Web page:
COCA Arts Education: ‘A Town Divided’ educational film sparks powerful student discussions
‘A Town Divided’ educational film sparks powerful student discussions
By: Amanda Karioth Thompson | March 31, 2021
In February of 2020, the Southern Shakespeare Company made a serendipitous decision. They’d been presenting “A Town Divided,” an original interpretation of “Romeo and Juliet,” for live audiences of students since 2017 and they wanted to capture it on film. A month after the recording was made, all live theater shut down.
“In the fall, when it was evident that we definitely would not be doing it live for students in 2021, we decided to create a fully formed education program surrounding the recording. We created a completely digital option for our schools,” said Robin Jackson.
As the education and outreach director for the Southern Shakespeare Company and the co-director of the organization’s junior company, The Bardlings, Jackson got to work making the “A Town Divided” experience accessible in the era of COVID.
The play had already gone through a long incubation period. Several playwrights working collaboratively sought to examine the racial divide in our city in an authentic way. “The stories are taken directly from interviews with Tallahassee locals who really formed the story for the writers,” explained Jackson.
Though “A Town Divided” was modeled on a play written more than 400 years ago, the themes in "Romeo and Juliet” remain relevant. This new interpretation offers a way to teach Shakespeare in contemporary times and opens a dialogue about difficult topics.
The educational package is offered to teachers at no cost and includes the recorded 50-minute play; three behind the scenes videos with the writers, director, and cast members; a recording of a recent panel discussion between local leaders and students; and a study guide with classroom activities.
“Teachers can use as much of it as they’d like to. We try to give a fully formed curriculum but in pieces they can extract so there’s no pressure to find time for all of it. We just want to provide help to teach ‘Romeo and Juliet,’ start conversations with their students, and help the community come together to talk about these important issues.”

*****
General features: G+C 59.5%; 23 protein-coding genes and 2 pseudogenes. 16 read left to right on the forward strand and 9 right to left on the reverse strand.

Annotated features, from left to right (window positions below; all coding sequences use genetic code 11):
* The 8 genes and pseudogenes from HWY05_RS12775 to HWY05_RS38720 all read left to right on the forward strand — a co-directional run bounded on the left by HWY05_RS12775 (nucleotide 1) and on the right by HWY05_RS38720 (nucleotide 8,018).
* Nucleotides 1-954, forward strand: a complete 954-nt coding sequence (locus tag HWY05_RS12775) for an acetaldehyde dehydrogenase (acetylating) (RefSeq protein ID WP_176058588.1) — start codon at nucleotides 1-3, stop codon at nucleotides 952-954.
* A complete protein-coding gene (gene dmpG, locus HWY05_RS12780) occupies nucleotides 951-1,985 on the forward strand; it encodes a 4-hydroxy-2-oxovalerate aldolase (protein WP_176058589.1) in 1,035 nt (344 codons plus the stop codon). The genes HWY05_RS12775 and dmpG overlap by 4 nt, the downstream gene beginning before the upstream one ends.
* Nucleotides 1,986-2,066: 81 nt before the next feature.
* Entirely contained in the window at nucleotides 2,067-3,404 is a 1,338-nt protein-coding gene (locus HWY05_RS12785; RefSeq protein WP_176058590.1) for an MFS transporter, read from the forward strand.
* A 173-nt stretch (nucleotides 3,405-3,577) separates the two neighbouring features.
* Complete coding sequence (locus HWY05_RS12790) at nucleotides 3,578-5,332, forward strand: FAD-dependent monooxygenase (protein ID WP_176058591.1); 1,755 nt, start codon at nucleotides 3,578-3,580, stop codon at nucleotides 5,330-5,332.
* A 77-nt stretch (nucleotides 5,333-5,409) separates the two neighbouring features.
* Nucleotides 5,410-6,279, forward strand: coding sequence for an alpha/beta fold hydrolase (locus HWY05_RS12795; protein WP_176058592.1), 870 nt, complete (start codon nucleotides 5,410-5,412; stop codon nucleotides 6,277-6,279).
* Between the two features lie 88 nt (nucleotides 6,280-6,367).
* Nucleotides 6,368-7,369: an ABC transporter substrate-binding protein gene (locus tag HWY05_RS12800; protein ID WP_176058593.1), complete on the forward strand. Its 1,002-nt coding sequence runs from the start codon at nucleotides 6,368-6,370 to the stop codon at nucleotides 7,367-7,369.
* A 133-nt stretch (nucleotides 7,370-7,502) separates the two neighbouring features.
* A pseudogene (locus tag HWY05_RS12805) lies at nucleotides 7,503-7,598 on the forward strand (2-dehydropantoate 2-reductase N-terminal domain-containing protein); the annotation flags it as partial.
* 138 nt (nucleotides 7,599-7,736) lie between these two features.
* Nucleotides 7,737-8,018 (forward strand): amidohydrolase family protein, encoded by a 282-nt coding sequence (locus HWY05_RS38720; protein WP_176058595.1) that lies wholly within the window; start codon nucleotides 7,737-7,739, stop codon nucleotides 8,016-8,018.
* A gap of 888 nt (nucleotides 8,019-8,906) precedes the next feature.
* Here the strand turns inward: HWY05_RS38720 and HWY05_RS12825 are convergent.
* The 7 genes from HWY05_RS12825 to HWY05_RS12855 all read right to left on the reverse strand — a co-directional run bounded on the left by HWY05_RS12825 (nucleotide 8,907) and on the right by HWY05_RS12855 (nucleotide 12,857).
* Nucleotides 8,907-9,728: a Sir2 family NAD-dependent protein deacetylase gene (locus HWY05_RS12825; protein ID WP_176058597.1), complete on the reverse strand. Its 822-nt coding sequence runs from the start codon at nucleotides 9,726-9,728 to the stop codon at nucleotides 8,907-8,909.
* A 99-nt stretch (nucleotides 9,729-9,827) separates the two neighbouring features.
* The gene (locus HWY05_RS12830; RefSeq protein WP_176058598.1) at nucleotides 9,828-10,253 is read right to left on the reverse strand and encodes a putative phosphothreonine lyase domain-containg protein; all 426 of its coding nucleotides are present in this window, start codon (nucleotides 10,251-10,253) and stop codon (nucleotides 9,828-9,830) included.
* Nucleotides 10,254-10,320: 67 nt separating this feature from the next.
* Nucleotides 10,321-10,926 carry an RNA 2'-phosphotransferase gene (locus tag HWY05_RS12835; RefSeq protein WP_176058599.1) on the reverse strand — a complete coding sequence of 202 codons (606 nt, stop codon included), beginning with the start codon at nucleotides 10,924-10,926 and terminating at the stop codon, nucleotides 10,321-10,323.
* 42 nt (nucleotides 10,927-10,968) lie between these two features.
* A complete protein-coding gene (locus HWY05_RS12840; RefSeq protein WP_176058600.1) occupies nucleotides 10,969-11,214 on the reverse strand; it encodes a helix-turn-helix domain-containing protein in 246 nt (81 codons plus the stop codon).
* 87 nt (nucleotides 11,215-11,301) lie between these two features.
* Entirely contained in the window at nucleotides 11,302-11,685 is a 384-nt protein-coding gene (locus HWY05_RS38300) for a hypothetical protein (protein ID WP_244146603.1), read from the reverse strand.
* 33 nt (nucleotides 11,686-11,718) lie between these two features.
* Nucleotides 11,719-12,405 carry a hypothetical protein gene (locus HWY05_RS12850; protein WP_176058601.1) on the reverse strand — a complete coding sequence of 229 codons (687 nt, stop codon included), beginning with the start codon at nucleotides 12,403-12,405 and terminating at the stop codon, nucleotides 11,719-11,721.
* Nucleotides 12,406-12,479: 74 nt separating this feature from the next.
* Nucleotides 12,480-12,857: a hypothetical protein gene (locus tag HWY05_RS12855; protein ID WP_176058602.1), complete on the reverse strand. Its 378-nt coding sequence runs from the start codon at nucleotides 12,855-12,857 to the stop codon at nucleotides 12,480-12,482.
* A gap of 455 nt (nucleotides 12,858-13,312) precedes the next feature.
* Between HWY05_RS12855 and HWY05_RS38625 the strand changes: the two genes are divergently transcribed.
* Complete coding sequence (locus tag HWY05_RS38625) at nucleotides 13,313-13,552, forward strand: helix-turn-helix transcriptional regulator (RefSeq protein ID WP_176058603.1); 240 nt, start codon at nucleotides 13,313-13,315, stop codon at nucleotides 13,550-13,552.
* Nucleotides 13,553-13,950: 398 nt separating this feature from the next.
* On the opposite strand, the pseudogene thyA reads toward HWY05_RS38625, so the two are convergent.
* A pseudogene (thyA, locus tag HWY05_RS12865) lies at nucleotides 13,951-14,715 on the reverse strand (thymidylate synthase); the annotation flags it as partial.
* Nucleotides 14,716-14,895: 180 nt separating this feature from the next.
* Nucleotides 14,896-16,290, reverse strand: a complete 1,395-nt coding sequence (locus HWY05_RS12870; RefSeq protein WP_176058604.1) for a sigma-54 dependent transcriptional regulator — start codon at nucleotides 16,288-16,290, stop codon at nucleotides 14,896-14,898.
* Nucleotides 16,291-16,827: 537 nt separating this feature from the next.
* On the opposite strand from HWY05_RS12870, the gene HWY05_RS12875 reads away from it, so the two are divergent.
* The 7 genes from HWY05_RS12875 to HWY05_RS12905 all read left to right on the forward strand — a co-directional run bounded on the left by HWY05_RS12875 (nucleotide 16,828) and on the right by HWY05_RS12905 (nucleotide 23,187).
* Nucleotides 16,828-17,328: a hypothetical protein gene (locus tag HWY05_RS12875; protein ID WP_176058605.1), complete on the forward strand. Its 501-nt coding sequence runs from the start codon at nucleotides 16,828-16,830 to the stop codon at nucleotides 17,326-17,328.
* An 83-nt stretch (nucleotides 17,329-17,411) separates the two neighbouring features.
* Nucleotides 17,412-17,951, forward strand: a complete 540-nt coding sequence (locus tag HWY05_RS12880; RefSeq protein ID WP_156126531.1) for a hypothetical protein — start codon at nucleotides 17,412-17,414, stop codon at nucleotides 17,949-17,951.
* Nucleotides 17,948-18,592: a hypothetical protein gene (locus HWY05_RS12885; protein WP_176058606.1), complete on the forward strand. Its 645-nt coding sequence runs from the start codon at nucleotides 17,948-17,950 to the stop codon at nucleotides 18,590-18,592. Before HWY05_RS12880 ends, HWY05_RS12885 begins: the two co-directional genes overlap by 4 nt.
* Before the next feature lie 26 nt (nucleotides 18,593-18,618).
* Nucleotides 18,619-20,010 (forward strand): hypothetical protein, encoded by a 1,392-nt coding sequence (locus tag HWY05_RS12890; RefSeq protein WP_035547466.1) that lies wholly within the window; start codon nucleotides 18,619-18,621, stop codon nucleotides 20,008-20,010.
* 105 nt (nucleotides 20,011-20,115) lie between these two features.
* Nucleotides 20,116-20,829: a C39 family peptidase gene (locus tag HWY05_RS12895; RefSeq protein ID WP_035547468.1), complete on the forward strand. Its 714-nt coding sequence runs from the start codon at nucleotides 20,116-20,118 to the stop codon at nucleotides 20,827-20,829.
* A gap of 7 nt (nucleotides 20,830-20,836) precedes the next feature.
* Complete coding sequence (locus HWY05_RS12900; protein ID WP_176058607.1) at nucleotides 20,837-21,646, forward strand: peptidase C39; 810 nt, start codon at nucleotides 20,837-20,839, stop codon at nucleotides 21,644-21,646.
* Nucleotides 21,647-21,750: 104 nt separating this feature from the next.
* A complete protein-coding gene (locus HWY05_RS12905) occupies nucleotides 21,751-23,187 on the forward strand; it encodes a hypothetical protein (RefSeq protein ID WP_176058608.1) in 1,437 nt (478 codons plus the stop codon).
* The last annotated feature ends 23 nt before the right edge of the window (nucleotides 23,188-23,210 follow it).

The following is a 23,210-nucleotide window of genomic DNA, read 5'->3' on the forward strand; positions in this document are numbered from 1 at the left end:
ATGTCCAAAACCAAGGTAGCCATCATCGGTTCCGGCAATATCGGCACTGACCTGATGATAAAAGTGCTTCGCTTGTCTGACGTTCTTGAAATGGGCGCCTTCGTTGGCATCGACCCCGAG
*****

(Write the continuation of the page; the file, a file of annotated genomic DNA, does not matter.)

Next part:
That’s something Victoria Williams is grateful for. She is kept busy by her course load, teaching English I Honors, Pre IB, and AP English Literature and Composition at Rickards High School. Last year, her students experienced the live performance and this year she took advantage of the digital offering. “As soon as it started, they were glued,” she said.
As a class, they had recently discussed the Martin Luther King Jr. quote “People fail to get along because they fear each other; they fear each other because they don't know each other; they don't know each other because they have not communicated with each other.”
Following the play, this concept reemerged in the class discussions.
“They feel like one of the biggest issues is that we’re not communicating,” explained Williams. “This play provides some of those moments to talk about stereotypes. It opens the door to get them discussing and to the possibility of taking action as young people. It’s a sign of the times. We see more people have stepped out and taken action. Change is going to happen.”
Nancy Floyd Richardson agrees. As the English III and English III Honors teacher and literacy instructional coach at SAIL High School, she has created a classroom culture of open and honest dialog.
“We talk about anything and everything. We need to be able to talk about hard topics in our country," Richardson said. "You need to be able to have those discussions without offending people, pointing fingers, or putting someone on the defensive. You also need to be able to back up what you have to say.”
Her students just completed a unit of study that dealt with credibility. Students learned how to find reputable sources of information and how to cross check that information. They then dove into a research project focused on current social issues in America.
“This play fit perfectly into that,” she said. “Race is such a big topic, after the death of George Floyd and the marches last summer, this play helped personalize it for students.”
She was surprised by her students’ engagement and depth of thinking.
“We watched the play at the end of the day. We finished with about 15 minutes left for discussion and they just kept talking. The busses dismissed and the bell rang, and they were still here talking," Richardson said.
"It wasn’t just the kids in my classroom, the Zoom kids were still here too. The conversation became so rich and personal, and it mattered. They came back to the next class, two days later, still talking about it. It has hit a time in our society where students need to process this, and they need a safe place to do it. There have been some wonderful, real, moments in our class discussions because of this play.”
Harmony Ward is an 11th grader at SAIL. Prior to her recent digital experience with “A Town Divided,” she had seen the play in-person twice. Recalling the first time she saw it, she said “I loved it, I loved everything about it. I’ve always loved Juliet but the spin on it and the fact that I could recognize the schools and the streets referenced in the play, made it connect more.”
Comparing her live experience to the digital one, Harmony found the play’s message remained just as powerful, but she felt the impact was greater because of current events.